Written by Anthony Moujaes
Rather than demolishing a nearby home to make more room for parking, an Illinois congregation of the United Church of Christ instead responded to its calling and renovated the property into housing for marginalized families — hoping to transform their lives and break the cycle of poverty by giving working families a path to home-ownership.
New England Congregational Church, in Aurora, Ill., was gifted a home, and partnered with Emmanuel House Project, a housing ministry of two of its members, to renovate it into three units. In the span of a month, the property now houses immigrant and refugee families with dreams of owning a home.
"Adding this project to our ministry was an easy decision for us, and one which we continue to embrace," said the Rev. Gary McCann, pastor of New England Congregational.
"In addition to the Congolese family and the Cuban family, a Syrian couple has just moved in," said Mike Daly, New England Congregational's minister of education and mission. "Emmanuel House gets many referrals from World Relief, so many of the residents in the Emmanuel House program are immigrants. In the case of our new Syrian couple, they are refugees."
New England Congregational was interested in buying the property, located adjacent to the congregation's parking lot, when it was a rental home. "There were many problems with drug dealers living there, directly impacting the parking lot use and preschool children coming and going," McCann said. "So, we were always interested in owning that house for control of the property, but the cost of purchasing it was prohibitive.
When a couple in the congregation, owners of the house, approached McCann years ago about donating it to the church, he was elated at the idea of curbing the drug trafficking in the area and converting the property to a parking lot. It turned out that the cost to raze the house and grade the parking lot had a $60,000 price tag — only to gain six more parking spaces.
Around the same time, Daly learned about the Emmanuel House Project, the brainchild of two of New England Congregational's members, Rick and Desiree Guzman, that serves the Aurora area. Aurora is the second-largest city in the state, just 30 miles west of downtown Chicago.
After realizing that New England Congregational could help refugees, immigrants and working-class people in poverty save money toward home ownership by renovating the property, small groups of church members gathered to discuss the idea. As more and people talked about the idea, expanding the circle and growing the excitement, the church moved forward.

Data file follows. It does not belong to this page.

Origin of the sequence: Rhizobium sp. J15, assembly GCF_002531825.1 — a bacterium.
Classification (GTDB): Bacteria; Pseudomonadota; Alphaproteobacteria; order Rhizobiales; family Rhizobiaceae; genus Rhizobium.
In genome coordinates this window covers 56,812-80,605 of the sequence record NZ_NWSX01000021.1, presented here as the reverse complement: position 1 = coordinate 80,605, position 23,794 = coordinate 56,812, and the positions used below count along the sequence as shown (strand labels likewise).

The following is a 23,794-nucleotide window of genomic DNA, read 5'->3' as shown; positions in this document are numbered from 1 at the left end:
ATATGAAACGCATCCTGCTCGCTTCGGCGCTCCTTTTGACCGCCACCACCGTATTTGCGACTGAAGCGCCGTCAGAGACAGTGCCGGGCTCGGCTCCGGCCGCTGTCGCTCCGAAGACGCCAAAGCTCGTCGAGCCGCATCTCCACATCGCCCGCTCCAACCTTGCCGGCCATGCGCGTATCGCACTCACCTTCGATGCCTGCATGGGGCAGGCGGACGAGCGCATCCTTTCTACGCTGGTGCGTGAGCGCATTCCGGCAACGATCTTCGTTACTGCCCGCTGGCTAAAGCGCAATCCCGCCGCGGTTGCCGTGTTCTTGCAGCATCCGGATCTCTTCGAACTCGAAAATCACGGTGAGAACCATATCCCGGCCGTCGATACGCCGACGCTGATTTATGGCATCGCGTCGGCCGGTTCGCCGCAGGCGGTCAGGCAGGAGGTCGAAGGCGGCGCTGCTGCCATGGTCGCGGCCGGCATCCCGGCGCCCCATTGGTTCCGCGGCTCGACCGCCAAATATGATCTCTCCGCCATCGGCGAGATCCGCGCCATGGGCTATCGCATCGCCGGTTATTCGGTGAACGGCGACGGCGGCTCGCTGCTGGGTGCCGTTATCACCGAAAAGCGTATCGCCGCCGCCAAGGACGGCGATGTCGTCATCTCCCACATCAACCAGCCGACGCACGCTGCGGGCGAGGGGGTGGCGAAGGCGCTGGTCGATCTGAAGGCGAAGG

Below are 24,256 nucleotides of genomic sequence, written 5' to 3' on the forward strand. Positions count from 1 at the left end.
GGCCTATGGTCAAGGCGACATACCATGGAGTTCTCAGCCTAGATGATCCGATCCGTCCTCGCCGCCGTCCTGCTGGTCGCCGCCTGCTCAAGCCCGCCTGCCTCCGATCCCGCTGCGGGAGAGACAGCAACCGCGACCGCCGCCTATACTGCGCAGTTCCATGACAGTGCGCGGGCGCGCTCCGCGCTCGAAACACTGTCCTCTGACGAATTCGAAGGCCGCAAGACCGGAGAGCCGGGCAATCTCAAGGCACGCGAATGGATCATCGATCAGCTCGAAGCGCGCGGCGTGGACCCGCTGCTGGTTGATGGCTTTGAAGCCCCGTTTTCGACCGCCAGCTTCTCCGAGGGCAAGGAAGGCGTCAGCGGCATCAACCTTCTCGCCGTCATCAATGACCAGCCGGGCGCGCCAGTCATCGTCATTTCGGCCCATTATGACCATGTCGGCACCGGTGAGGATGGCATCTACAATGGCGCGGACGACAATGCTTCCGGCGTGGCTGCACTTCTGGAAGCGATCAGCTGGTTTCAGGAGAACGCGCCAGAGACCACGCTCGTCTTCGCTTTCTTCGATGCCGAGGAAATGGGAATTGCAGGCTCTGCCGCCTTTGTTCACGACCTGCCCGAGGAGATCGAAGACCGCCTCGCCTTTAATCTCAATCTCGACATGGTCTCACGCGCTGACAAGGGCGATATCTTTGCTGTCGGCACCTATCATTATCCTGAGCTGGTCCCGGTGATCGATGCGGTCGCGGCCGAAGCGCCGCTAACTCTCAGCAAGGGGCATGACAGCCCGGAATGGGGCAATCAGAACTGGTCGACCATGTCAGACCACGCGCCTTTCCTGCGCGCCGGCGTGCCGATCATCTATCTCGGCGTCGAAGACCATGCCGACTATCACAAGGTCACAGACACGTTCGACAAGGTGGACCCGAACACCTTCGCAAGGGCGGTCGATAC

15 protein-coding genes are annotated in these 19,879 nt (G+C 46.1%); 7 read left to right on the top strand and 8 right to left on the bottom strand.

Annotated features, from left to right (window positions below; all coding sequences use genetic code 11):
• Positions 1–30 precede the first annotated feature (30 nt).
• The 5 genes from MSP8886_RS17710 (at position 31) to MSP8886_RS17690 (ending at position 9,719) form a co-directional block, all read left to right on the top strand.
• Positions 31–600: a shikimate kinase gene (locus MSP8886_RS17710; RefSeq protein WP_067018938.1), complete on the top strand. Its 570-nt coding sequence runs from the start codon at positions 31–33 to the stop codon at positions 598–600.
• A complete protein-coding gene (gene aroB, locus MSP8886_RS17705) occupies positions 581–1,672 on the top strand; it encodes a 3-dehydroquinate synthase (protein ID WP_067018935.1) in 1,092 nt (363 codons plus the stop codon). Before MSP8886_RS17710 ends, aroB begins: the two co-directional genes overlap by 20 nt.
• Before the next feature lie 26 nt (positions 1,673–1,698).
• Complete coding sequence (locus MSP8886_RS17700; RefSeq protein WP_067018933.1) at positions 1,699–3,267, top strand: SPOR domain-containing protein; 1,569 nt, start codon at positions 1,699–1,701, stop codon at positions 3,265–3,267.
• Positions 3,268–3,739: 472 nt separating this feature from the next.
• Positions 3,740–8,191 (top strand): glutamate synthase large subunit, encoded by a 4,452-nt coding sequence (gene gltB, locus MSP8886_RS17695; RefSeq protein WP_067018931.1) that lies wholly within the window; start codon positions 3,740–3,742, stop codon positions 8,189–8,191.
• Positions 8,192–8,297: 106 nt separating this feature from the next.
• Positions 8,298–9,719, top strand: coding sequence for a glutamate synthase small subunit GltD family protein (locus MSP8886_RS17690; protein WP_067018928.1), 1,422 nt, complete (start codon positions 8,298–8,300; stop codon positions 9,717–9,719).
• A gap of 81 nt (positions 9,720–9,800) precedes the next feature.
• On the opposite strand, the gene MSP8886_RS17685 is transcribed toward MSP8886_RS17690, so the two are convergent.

"We decided that if we were going to spend $60,000 tearing it down, we should use this money, plus an additional $20,000 from our reserves, to fix the house up for use by Emmanuel House to use in their mission to offer families in Aurora the chance at home ownership," McCann said. "One of our members, Jim Hopp, a retired contractor and all-around handyman, agreed to serve as overseer of the rehab project."
After crafting a list of projects to bring the house up to city code, and to make the living space more comfortable, the work began as professionals and a group of members tackled the renovation.
"It took longer than anticipated due to the need for city inspections and permits, and the unexpected projects that one encounters when an older home is remodeled," McCann said. "But ultimately the house was converted from a four-unit apartment to a three-unit over a period of six months. The first family moved into their unit in March, and the other two families have moved in since April 1."
Added Daly, "The church was not only in a position to receive the house and join Emmanuel House’s mission, we were also able to provide some very substantial funds for renovations to the property, and 90 percent of that work of renewing and renovating came from 80-plus members of the church volunteering their time."
Emmanuel House relies on a networked savings model, rather than the traditional landlord model. Monthly rent is allocated toward the cost of the mortgage and profit for the landlord or homeowner. With the networked savings model, families live in a property at market rate (about $800 to $1000 per month) for 18 months; for the first three months, the rent cost goes to Emmanuel House, to pay for the mortgage and cover operating expenses; for the next six months, it's split 50-50 between Emmanuel House and a personal savings account set up by the residing family; in the final nine months, the rent is allocated entirely to the family's personal savings account — so if their rent is $1,000 a month, they'll have saved $12,000.
The Emmanuel House has 22 units throughout Aurora. Daly described the model as "unique," because it involves a network of supports from organizations, volunteers and faith communities — all with a common goal of helping one family at a time break the cycle of poverty.
"Home ownership provides family and community stability, and a family is better situated to help their children pursue higher education," he said.
"Our responsibility to the families is to develop a relationship with them during their time [with us]," McCann said, "helping them in any way we can on their journey to home ownership."